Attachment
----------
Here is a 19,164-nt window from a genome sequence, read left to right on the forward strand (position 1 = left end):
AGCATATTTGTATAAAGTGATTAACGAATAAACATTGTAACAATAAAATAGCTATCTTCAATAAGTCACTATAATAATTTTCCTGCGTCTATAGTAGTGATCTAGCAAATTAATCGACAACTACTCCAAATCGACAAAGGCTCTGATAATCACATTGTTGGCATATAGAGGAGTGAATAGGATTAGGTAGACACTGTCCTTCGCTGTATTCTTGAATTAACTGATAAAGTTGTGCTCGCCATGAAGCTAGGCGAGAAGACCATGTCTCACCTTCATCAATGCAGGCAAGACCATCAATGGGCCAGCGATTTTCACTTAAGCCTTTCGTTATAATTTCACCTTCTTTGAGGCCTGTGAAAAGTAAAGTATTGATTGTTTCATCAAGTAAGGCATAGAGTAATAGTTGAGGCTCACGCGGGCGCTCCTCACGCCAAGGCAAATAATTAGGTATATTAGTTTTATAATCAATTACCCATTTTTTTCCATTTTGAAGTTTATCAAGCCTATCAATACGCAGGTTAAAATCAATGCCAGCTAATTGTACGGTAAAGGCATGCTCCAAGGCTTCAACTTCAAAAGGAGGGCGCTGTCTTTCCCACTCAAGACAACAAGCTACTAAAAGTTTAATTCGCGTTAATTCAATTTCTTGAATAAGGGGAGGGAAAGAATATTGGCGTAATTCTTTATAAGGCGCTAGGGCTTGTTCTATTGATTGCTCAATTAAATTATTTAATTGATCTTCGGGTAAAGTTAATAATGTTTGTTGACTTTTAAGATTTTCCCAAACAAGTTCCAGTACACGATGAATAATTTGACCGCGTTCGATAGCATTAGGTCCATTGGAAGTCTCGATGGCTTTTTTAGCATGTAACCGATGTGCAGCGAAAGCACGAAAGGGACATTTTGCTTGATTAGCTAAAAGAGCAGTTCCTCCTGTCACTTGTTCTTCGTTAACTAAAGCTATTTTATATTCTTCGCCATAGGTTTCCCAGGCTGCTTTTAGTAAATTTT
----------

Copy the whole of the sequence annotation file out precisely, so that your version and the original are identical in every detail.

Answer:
Here is a 19,164-nt window from a genome sequence, read left to right on the forward strand (position 1 = left end):
AGCATATTTGTATAAAGTGATTAACGAATAAACATTGTAACAATAAAATAGCTATCTTCAATAAGTCACTATAATAATTTTCCTGCGTCTATAGTAGTGATCTAGCAAATTAATCGACAACTACTCCAAATCGACAAAGGCTCTGATAATCACATTGTTGGCATATAGAGGAGTGAATAGGATTAGGTAGACACTGTCCTTCGCTGTATTCTTGAATTAACTGATAAAGTTGTGCTCGCCATGAAGCTAGGCGAGAAGACCATGTCTCACCTTCATCAATGCAGGCAAGACCATCAATGGGCCAGCGATTTTCACTTAAGCCTTTCGTTATAATTTCACCTTCTTTGAGGCCTGTGAAAAGTAAAGTATTGATTGTTTCATCAAGTAAGGCATAGAGTAATAGTTGAGGCTCACGCGGGCGCTCCTCACGCCAAGGCAAATAATTAGGTATATTAGTTTTATAATCAATTACCCATTTTTTTCCATTTTGAAGTTTATCAAGCCTATCAATACGCAGGTTAAAATCAATGCCAGCTAATTGTACGGTAAAGGCATGCTCCAAGGCTTCAACTTCAAAAGGAGGGCGCTGTCTTTCCCACTCAAGACAACAAGCTACTAAAAGTTTAATTCGCGTTAATTCAATTTCTTGAATAAGGGGAGGGAAAGAATATTGGCGTAATTCTTTATAAGGCGCTAGGGCTTGTTCTATTGATTGCTCAATTAAATTATTTAATTGATCTTCGGGTAAAGTTAATAATGTTTGTTGACTTTTAAGATTTTCCCAAACAAGTTCCAGTACACGATGAATAATTTGACCGCGTTCGATAGCATTAGGTCCATTGGAAGTCTCGATGGCTTTTTTAGCATGTAACCGATGTGCAGCGAAAGCACGAAAGGGACATTTTGCTTGATTAGCTAAAAGAGCAGTTCCTCCTGTCACTTGTTCTTCGTTAACTAAAGCTATTTTATATTCTTCGCCATAGGTTTCCCAGGCTGCTTTTAGTAAATTTT